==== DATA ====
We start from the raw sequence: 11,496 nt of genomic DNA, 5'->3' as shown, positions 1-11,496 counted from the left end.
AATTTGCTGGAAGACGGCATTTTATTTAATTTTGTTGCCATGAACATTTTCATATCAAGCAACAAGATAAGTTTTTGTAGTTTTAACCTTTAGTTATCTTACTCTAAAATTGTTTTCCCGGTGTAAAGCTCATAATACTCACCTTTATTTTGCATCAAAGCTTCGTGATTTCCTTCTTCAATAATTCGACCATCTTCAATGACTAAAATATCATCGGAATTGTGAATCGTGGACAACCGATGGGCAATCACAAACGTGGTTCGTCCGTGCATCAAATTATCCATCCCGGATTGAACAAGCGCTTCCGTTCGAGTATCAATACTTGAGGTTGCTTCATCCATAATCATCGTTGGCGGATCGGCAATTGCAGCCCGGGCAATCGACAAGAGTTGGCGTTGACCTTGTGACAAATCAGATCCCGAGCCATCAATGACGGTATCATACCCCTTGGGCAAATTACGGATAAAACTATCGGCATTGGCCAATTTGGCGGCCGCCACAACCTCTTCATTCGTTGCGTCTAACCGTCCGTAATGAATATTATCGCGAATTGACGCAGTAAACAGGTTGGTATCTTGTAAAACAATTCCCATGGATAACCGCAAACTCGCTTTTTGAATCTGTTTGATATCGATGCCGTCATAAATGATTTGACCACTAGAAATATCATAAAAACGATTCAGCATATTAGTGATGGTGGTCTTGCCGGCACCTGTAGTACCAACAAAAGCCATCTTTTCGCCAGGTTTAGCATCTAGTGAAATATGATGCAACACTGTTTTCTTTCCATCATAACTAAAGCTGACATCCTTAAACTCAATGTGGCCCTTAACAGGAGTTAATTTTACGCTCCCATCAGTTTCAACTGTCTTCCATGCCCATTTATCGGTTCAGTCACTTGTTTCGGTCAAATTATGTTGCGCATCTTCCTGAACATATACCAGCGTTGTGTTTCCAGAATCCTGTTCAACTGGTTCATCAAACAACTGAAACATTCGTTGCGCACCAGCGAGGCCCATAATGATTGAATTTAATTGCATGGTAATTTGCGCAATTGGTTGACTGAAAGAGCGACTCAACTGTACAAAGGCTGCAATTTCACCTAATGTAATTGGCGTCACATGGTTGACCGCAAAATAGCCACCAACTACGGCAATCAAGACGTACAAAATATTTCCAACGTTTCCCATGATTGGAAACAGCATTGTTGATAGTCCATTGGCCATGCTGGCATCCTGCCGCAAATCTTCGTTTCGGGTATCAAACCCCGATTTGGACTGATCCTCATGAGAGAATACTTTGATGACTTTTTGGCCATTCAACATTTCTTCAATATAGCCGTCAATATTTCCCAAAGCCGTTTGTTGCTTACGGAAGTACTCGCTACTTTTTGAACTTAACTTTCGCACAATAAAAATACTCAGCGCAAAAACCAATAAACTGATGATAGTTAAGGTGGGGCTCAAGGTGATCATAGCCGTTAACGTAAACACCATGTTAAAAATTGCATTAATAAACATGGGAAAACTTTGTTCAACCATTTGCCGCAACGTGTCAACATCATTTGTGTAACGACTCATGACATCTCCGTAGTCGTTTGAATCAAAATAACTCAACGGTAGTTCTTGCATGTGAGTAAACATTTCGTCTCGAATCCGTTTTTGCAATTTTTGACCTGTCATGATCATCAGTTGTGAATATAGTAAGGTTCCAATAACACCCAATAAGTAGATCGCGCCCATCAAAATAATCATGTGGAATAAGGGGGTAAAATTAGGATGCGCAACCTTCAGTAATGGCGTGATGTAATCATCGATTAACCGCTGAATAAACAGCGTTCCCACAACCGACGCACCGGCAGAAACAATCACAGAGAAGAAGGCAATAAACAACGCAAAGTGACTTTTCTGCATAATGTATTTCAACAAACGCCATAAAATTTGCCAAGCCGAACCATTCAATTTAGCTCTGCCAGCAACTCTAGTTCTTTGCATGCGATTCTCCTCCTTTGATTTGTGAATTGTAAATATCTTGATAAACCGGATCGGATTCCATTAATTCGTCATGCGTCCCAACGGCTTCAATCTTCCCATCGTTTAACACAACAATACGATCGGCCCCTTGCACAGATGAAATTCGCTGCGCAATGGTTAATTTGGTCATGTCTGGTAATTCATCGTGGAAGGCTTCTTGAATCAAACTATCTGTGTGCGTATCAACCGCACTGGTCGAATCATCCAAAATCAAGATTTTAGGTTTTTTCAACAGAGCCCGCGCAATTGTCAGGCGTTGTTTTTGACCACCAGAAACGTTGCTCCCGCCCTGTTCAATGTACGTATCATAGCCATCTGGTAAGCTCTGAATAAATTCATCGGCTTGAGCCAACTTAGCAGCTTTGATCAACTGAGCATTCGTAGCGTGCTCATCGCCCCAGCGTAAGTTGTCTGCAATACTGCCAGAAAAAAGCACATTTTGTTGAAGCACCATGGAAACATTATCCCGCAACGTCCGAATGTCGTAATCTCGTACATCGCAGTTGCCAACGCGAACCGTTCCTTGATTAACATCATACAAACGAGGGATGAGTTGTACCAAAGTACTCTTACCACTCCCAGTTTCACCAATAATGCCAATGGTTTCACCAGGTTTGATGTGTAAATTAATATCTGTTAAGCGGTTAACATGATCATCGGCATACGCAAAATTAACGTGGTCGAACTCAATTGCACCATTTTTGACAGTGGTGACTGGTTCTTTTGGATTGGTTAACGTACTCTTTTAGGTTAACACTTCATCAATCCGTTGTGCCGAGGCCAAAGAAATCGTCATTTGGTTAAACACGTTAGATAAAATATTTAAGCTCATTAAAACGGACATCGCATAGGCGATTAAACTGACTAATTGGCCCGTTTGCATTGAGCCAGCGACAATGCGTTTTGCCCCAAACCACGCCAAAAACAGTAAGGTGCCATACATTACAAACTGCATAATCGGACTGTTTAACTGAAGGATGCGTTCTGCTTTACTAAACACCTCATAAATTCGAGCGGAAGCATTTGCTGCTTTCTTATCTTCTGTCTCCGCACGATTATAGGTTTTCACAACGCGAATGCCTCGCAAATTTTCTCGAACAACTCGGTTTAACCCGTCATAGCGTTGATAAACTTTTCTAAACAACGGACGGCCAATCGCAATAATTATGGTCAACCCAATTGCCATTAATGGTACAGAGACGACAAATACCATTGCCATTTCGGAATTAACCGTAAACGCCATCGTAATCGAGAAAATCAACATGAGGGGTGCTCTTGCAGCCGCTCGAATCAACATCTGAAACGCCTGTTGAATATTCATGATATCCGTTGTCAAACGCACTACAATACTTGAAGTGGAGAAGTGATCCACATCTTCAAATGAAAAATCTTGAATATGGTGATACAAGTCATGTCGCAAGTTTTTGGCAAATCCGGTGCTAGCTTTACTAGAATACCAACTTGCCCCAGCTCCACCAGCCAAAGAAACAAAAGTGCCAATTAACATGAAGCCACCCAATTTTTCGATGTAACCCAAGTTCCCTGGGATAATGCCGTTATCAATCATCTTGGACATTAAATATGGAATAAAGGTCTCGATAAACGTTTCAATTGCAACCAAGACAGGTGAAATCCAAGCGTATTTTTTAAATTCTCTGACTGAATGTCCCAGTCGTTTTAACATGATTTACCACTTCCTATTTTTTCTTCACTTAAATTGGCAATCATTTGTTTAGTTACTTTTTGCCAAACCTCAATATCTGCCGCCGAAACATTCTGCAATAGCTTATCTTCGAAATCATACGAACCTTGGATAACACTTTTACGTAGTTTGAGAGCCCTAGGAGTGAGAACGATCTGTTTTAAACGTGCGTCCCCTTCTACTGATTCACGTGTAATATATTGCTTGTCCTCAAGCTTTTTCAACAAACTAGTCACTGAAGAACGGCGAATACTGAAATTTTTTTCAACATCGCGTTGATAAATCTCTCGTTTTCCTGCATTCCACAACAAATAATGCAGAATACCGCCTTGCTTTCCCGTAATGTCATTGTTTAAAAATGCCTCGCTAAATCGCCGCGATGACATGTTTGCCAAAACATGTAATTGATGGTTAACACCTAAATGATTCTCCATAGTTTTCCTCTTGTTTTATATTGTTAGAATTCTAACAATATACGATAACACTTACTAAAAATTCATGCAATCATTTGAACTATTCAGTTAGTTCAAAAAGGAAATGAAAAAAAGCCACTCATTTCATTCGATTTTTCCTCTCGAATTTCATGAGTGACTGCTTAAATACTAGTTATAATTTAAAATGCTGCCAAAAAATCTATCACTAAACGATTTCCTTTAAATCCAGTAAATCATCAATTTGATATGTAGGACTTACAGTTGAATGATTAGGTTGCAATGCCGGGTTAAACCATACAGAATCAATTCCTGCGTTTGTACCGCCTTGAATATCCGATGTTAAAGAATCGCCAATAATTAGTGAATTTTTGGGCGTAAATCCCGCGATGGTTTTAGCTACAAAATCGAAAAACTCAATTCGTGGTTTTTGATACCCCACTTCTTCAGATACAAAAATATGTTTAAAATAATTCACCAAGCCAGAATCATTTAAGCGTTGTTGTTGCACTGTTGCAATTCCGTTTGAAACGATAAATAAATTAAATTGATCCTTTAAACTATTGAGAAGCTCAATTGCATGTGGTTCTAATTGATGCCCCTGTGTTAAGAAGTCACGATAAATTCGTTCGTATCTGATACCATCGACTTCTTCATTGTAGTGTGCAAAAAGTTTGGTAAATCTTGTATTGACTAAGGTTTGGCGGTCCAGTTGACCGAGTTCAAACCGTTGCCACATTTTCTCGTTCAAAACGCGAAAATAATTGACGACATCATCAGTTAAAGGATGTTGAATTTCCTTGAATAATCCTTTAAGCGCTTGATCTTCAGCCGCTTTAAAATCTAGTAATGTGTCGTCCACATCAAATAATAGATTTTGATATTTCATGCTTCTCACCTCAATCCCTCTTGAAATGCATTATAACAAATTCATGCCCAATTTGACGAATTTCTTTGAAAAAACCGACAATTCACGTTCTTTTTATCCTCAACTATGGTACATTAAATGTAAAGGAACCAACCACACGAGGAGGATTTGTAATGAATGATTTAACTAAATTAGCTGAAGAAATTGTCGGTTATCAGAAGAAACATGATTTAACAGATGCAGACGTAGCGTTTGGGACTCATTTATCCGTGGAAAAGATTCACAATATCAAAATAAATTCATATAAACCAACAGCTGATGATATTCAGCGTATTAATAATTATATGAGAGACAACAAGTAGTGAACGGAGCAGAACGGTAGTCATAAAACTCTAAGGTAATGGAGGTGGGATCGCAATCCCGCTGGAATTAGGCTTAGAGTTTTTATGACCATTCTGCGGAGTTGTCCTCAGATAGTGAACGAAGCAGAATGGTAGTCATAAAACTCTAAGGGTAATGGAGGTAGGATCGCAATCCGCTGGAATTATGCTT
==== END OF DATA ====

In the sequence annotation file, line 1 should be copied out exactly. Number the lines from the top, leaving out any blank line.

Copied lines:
We start from the raw sequence: 11,496 nt of genomic DNA, 5'->3' as shown, positions 1-11,496 counted from the left end.